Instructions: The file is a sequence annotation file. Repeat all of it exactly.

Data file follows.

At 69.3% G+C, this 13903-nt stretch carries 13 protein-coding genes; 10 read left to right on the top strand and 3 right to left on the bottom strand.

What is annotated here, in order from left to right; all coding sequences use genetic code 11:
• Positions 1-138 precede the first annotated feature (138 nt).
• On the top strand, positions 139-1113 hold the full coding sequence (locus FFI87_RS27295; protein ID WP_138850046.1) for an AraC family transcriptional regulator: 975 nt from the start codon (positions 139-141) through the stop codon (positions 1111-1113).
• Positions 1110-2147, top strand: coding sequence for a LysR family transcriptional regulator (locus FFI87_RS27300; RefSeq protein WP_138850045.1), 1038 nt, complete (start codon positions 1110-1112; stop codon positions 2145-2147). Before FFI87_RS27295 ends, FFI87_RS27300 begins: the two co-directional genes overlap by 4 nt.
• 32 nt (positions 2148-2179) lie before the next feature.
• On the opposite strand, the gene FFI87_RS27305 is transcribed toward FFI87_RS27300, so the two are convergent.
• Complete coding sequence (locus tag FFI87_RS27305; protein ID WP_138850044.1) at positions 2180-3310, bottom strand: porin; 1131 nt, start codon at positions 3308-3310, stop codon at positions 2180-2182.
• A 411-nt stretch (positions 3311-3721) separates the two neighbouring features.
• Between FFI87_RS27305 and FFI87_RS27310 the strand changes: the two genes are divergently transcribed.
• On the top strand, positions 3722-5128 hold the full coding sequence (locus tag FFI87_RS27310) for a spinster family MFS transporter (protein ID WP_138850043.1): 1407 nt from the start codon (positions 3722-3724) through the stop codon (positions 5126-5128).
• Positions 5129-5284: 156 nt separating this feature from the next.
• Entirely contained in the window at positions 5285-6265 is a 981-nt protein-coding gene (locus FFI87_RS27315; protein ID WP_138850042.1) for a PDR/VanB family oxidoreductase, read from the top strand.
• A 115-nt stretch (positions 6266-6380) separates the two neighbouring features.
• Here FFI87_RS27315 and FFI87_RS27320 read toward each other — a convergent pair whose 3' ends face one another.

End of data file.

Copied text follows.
At 69.3% G+C, this 13903-nt stretch carries 13 protein-coding genes; 10 read left to right on the top strand and 3 right to left on the bottom strand.

What is annotated here, in order from left to right; all coding sequences use genetic code 11:
• Positions 1-138 precede the first annotated feature (138 nt).
• On the top strand, positions 139-1113 hold the full coding sequence (locus FFI87_RS27295; protein ID WP_138850046.1) for an AraC family transcriptional regulator: 975 nt from the start codon (positions 139-141) through the stop codon (positions 1111-1113).
• Positions 1110-2147, top strand: coding sequence for a LysR family transcriptional regulator (locus FFI87_RS27300; RefSeq protein WP_138850045.1), 1038 nt, complete (start codon positions 1110-1112; stop codon positions 2145-2147). Before FFI87_RS27295 ends, FFI87_RS27300 begins: the two co-directional genes overlap by 4 nt.
• 32 nt (positions 2148-2179) lie before the next feature.
• On the opposite strand, the gene FFI87_RS27305 is transcribed toward FFI87_RS27300, so the two are convergent.
• Complete coding sequence (locus tag FFI87_RS27305; protein ID WP_138850044.1) at positions 2180-3310, bottom strand: porin; 1131 nt, start codon at positions 3308-3310, stop codon at positions 2180-2182.
• A 411-nt stretch (positions 3311-3721) separates the two neighbouring features.
• Between FFI87_RS27305 and FFI87_RS27310 the strand changes: the two genes are divergently transcribed.
• On the top strand, positions 3722-5128 hold the full coding sequence (locus tag FFI87_RS27310) for a spinster family MFS transporter (protein ID WP_138850043.1): 1407 nt from the start codon (positions 3722-3724) through the stop codon (positions 5126-5128).
• Positions 5129-5284: 156 nt separating this feature from the next.
• Entirely contained in the window at positions 5285-6265 is a 981-nt protein-coding gene (locus FFI87_RS27315; protein ID WP_138850042.1) for a PDR/VanB family oxidoreductase, read from the top strand.
• A 115-nt stretch (positions 6266-6380) separates the two neighbouring features.
• Here FFI87_RS27315 and FFI87_RS27320 read toward each other — a convergent pair whose 3' ends face one another.